They told me I could be anything, so I became a Kubernetes node – Using K3s for command and control on compromised Linux hosts

In their RSA 2020 talk Advanced Persistence Threats: The Future of Kubernetes Attacks, Ian Coldwater and Brad Geesaman demonstrated that K3s, a lightweight version of Kubernetes, can be used to backdoor compromised Kubernetes clusters. This post describes how K3s can also serve as an easy command and control (C2) mechanism to remotely control compromised Linux machines.

Hidden in PEB Sight: Hiding Windows API Imports With a Custom Loader

In this post, we look at different techniques to hide Windows API imports in a program in order to fly under the radar of static analysis tools. Especially, we show a method to hide those imports by dynamically walking the process environment block (PEB) and parsing kernel32.dll in-memory to find its exported functions. Let’s dive in!

Building an Office macro to spoof parent processes and command line arguments

Most modern EDR solutions use behavioral detection, allowing to detect malware based on how it behaves instead of solely using static indicators of compromise (IoC) like file hashes or domain names. In this post, I give a VBA implementation of two techniques allowing to spoof both the parent process and the command line arguments of a newly created process. This implementation allows crafting stealthier Office macros, making a process spawned by a macro look like it has been created by another program such as explorer.exe and has benign-looking command line arguments. I am not the author of these techniques. CreditsContinue reading… Building an Office macro to spoof parent processes and command line arguments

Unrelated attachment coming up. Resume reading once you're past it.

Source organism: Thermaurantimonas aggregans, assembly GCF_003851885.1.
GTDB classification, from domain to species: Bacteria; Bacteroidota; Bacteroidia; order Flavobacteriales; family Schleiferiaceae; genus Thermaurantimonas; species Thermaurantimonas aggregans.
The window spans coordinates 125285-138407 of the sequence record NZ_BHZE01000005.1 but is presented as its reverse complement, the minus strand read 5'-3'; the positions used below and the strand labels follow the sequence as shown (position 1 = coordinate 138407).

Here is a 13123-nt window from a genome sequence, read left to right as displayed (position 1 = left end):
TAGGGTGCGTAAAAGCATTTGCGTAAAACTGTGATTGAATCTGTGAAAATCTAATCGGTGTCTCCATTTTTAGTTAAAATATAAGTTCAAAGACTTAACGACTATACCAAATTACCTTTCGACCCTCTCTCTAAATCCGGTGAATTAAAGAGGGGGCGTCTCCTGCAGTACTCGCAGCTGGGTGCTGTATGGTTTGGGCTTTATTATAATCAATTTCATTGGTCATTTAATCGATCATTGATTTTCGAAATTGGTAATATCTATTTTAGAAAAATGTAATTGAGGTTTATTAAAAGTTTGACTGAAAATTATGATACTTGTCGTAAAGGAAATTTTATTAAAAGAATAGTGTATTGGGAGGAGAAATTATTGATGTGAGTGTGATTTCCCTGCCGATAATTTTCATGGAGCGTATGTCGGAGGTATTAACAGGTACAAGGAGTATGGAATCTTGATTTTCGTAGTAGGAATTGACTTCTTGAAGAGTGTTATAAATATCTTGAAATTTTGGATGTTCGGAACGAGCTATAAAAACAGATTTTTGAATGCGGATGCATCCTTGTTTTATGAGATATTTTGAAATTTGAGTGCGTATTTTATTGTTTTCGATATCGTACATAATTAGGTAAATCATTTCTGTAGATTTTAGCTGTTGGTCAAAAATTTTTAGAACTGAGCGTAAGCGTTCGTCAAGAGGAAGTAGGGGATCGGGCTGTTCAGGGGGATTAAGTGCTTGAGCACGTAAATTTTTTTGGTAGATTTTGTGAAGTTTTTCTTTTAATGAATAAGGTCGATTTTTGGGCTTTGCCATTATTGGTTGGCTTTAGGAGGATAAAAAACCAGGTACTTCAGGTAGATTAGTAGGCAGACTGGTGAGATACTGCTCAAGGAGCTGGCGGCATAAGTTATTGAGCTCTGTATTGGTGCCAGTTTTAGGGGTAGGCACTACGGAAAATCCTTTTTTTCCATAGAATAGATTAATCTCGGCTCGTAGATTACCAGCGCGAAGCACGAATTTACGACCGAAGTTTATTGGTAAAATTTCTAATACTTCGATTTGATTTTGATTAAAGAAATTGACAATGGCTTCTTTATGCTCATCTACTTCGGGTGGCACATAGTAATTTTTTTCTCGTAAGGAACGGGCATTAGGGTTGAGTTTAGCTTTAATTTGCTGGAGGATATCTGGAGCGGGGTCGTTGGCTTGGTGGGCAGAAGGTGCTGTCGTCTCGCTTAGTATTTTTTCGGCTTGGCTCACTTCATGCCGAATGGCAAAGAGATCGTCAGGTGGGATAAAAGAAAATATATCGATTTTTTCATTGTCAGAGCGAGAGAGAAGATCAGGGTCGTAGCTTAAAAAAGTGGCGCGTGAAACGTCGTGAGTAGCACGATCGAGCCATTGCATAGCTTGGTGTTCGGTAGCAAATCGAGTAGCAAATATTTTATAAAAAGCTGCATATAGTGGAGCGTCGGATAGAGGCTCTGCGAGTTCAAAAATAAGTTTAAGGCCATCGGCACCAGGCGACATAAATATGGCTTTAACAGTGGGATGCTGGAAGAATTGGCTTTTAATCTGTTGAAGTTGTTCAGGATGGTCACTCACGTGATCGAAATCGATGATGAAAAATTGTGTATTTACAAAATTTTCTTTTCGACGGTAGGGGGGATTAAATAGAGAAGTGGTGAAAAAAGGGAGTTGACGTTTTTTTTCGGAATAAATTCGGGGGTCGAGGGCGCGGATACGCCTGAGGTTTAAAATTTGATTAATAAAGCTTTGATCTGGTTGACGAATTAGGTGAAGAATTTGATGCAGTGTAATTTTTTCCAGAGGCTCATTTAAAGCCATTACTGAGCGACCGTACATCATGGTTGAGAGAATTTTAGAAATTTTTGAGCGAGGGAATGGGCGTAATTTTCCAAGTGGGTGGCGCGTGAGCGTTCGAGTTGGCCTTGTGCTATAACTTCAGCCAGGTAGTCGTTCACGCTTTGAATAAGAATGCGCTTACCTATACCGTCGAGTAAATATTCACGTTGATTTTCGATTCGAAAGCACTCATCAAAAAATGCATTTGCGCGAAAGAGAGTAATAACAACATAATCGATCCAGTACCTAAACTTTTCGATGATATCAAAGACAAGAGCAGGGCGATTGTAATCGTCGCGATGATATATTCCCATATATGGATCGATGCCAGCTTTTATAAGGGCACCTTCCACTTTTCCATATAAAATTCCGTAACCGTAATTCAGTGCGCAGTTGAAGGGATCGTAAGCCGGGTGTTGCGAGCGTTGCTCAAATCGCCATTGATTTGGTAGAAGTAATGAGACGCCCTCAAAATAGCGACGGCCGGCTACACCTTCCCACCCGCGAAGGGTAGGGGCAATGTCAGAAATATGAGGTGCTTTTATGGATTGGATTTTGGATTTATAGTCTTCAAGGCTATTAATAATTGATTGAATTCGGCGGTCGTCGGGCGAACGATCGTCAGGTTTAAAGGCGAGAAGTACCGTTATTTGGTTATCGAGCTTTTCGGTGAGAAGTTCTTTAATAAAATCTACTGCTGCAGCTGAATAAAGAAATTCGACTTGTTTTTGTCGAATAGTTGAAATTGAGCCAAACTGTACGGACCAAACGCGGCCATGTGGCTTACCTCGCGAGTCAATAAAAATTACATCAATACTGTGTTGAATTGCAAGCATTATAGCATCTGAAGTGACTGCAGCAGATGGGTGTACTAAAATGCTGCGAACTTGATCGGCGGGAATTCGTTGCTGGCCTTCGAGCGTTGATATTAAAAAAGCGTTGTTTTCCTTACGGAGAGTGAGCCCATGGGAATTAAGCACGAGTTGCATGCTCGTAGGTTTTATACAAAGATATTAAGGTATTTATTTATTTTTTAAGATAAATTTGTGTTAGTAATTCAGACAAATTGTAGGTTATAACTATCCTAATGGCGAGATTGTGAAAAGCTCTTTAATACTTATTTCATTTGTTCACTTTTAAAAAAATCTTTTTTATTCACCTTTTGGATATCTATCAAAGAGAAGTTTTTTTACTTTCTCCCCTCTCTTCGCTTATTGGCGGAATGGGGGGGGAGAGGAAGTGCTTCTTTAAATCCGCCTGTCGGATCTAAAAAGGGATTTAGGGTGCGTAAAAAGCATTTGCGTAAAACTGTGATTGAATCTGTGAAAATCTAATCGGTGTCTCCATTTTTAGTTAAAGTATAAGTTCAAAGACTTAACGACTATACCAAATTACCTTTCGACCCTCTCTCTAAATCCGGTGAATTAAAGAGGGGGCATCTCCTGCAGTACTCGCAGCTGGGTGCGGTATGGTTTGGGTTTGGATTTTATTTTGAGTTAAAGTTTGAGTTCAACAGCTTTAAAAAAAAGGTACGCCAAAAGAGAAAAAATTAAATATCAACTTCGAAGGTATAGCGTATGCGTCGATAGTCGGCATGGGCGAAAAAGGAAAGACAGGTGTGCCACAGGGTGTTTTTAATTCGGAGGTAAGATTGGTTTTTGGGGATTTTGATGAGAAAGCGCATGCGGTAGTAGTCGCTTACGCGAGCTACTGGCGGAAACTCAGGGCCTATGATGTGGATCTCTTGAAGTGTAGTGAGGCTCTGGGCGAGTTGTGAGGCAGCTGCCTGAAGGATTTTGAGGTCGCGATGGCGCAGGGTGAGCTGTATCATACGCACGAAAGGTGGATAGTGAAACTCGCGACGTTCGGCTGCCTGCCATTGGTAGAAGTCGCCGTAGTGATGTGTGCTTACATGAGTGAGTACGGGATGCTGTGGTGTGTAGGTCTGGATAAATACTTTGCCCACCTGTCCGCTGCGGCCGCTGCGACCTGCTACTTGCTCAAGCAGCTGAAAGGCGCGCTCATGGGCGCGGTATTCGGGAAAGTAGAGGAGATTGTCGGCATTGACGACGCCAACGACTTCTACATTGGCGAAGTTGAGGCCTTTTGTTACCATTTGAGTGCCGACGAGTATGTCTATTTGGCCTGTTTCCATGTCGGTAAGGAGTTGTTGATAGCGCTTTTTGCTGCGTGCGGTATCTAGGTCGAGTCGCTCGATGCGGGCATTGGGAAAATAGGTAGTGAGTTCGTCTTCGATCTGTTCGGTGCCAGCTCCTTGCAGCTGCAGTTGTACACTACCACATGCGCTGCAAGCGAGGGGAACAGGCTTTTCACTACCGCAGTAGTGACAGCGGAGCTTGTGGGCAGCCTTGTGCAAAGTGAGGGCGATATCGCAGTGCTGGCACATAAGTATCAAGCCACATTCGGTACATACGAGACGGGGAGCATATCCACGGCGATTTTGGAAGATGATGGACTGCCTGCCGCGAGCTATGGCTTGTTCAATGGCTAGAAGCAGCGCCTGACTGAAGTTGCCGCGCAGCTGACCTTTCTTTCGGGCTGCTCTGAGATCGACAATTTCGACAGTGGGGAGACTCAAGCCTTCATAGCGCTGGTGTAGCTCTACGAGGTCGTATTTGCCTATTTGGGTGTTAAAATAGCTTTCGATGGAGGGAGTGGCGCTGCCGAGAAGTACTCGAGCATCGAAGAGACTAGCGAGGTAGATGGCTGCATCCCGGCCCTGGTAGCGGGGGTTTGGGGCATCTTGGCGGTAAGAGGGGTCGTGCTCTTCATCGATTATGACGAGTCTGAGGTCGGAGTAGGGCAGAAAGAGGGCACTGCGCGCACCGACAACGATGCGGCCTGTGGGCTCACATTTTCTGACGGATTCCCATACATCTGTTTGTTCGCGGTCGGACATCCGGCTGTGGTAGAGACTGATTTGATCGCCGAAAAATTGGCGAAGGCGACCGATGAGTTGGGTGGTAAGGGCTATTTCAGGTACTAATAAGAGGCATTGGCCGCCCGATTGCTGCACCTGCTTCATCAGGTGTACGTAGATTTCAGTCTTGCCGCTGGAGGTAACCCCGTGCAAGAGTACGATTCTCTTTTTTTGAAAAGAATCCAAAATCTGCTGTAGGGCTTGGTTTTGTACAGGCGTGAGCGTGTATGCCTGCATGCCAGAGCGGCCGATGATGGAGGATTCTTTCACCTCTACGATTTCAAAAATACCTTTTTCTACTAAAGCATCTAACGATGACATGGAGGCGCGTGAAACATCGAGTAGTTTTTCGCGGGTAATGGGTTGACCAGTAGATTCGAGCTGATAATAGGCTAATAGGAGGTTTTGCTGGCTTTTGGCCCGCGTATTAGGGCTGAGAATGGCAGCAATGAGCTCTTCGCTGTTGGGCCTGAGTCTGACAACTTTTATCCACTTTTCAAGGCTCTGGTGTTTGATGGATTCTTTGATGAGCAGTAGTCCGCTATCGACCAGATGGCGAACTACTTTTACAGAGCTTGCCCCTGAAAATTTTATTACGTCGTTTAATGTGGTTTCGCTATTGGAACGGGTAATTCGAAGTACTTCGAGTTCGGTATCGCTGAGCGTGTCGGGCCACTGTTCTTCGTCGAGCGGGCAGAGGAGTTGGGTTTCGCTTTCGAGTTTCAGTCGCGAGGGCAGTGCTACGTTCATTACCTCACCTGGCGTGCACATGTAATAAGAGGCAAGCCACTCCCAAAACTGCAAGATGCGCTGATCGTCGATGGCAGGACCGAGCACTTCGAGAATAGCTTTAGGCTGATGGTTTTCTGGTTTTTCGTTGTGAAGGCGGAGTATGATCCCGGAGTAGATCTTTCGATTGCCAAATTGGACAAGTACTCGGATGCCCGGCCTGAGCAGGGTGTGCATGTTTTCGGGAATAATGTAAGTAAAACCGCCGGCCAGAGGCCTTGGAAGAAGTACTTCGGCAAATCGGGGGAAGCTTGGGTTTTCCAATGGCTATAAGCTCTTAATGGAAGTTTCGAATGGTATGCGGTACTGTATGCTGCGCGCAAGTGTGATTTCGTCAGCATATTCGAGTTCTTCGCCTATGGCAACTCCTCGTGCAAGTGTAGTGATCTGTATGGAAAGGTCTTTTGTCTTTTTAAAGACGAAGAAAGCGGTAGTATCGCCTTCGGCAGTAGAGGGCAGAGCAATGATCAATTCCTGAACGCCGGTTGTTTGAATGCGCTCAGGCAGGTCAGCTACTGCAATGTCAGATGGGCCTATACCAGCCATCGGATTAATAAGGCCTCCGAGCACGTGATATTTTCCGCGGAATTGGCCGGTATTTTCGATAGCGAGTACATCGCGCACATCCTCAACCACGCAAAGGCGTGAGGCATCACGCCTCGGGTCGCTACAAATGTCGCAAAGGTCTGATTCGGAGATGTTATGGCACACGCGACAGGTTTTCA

CloudFlair: Bypassing Cloudflare using Internet-wide scan data

Cloudflare is a service that acts as a middleman between a website and its end users, protecting it from various attacks. Unfortunately, those websites are often poorly configured, allowing an attacker to entirely bypass Cloudflare and run DDoS attacks or exploit web-based vulnerabilities that would otherwise be blocked. This post demonstrates the weakness and introduces CloudFlair, an automated detection tool.

Abusing the AWS metadata service using SSRF vulnerabilities

I recently worked on a small toy project to execute untrusted Python code in Docker containers. This lead me to test several online code execution engines to see how they reacted to various attacks. While doing so, I found several interesting vulnerabilities in the code execution engine developed by Qualified, which is quite widely used including by websites like CodeWars or InterviewCake. The combination of being able to run code with network access and the fact that the infrastructure was running in Amazon Web Services lead to an interesting set of vulnerabilities which we present in this post.

Set up your own malware analysis lab with VirtualBox, INetSim and Burp

In this post we will set up a virtual lab for malware analysis. We’ll create an isolated virtual network separated from the host OS and from the Internet, in which we’ll setup two victim virtual machines (Ubuntu and Windows 7) as well as an analysis server to mimic common Internet services like HTTP or DNS. Then, we’ll be able to log and analyze the network communications of any Linux or Windows malware, which will unknowingly connect to our server instead of the Internet. We demonstrate the setup with a real life use case where we analyze the traffic of the infamous TeslaCrypt ransomware, a now defunct ransomware which infected a large number of systemsContinue reading… Set up your own malware analysis lab with VirtualBox, INetSim and Burp